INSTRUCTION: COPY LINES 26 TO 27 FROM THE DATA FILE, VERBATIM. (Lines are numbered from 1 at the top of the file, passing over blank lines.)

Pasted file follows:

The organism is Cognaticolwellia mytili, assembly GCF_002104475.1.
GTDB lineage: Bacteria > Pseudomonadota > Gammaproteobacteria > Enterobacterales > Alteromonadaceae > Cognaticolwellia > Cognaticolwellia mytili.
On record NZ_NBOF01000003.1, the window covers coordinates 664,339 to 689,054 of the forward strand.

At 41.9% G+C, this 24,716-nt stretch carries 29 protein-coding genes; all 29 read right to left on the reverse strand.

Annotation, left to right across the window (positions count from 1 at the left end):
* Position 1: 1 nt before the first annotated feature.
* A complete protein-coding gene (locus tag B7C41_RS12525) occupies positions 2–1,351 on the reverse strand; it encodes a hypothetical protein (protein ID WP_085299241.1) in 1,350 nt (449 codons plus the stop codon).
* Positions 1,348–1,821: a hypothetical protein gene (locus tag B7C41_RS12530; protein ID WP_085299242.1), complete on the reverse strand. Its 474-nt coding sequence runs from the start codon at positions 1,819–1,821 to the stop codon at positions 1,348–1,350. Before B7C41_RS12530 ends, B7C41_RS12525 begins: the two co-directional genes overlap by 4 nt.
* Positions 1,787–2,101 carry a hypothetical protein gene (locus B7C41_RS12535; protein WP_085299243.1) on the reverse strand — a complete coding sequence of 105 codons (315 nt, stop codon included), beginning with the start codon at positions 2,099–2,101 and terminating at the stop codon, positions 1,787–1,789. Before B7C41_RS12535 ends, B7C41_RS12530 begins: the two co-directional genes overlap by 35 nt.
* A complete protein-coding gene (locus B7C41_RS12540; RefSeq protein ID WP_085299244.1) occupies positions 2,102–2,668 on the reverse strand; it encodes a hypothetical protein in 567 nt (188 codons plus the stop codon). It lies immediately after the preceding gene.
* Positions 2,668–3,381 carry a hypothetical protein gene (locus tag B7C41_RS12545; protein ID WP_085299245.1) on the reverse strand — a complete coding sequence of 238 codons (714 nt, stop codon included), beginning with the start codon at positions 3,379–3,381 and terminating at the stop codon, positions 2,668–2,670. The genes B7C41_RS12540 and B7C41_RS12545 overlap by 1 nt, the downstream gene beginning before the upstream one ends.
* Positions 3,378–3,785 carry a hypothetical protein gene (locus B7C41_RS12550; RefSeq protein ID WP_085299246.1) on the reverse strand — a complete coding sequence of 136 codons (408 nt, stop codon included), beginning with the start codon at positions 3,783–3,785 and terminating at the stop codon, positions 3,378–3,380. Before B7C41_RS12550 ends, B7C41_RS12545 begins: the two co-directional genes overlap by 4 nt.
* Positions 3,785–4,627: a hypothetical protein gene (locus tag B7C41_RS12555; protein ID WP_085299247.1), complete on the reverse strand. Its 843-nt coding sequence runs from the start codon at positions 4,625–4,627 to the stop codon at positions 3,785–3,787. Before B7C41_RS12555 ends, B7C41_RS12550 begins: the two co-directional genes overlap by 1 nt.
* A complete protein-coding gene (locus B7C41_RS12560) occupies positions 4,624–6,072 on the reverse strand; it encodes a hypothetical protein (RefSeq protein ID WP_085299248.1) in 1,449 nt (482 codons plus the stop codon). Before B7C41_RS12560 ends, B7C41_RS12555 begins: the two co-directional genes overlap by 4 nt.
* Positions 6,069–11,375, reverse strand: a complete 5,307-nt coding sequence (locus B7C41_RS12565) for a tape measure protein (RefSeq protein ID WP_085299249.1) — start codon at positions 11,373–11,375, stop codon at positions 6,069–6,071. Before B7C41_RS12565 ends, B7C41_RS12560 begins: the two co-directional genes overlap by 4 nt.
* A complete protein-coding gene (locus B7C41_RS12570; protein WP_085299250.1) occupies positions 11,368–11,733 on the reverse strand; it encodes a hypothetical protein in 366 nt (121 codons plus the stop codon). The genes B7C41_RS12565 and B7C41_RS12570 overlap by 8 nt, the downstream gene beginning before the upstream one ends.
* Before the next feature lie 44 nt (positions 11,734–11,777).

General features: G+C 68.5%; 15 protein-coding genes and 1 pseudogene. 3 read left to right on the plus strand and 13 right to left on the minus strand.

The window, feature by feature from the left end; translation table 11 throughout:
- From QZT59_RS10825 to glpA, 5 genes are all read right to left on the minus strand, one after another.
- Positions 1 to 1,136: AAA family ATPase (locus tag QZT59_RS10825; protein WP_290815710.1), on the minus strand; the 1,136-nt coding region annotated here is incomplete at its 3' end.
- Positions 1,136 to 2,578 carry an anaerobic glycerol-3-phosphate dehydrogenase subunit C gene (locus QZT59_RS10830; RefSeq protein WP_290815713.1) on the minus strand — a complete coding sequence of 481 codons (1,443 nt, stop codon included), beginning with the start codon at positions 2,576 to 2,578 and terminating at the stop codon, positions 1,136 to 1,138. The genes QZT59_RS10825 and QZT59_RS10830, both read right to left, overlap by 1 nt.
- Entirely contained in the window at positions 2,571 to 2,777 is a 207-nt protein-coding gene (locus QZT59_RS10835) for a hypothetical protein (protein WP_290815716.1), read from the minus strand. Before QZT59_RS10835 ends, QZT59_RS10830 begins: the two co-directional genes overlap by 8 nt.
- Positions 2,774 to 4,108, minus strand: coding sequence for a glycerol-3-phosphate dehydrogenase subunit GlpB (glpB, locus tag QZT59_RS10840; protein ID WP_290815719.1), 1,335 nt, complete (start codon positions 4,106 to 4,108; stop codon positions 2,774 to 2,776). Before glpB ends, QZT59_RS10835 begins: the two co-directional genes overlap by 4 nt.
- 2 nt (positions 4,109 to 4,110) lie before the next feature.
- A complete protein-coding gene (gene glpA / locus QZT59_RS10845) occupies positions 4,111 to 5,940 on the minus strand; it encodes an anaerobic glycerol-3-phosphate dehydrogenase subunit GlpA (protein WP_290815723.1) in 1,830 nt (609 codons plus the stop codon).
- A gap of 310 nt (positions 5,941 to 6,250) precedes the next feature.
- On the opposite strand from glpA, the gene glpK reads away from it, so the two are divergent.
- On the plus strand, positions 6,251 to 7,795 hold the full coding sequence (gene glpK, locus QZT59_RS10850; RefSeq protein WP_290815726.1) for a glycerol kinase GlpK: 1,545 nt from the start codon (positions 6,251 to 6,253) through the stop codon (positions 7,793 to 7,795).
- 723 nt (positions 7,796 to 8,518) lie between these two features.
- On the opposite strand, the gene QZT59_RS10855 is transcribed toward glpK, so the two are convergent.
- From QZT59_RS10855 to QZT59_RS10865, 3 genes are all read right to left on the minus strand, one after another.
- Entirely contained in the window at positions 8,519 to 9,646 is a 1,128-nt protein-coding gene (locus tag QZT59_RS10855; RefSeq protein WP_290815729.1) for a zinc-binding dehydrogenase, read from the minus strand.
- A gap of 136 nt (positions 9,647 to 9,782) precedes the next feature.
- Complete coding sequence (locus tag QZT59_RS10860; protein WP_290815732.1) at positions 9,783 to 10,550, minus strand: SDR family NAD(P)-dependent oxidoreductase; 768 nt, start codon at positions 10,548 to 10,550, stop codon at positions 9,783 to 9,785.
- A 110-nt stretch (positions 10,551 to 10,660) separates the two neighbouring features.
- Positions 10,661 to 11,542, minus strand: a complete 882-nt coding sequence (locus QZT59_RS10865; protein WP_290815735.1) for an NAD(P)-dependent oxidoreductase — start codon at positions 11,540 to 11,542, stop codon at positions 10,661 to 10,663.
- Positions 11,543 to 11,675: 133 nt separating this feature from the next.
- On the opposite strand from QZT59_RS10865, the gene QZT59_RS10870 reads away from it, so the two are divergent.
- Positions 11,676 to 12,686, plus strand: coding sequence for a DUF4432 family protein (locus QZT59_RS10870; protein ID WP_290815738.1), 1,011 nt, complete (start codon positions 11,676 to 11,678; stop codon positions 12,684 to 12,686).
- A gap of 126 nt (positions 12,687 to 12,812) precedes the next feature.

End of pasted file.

- A complete protein-coding gene (gene glpA / locus QZT59_RS10845) occupies positions 4,111 to 5,940 on the minus strand; it encodes an anaerobic glycerol-3-phosphate dehydrogenase subunit GlpA (protein WP_290815723.1) in 1,830 nt (609 codons plus the stop codon).
- A gap of 310 nt (positions 5,941 to 6,250) precedes the next feature.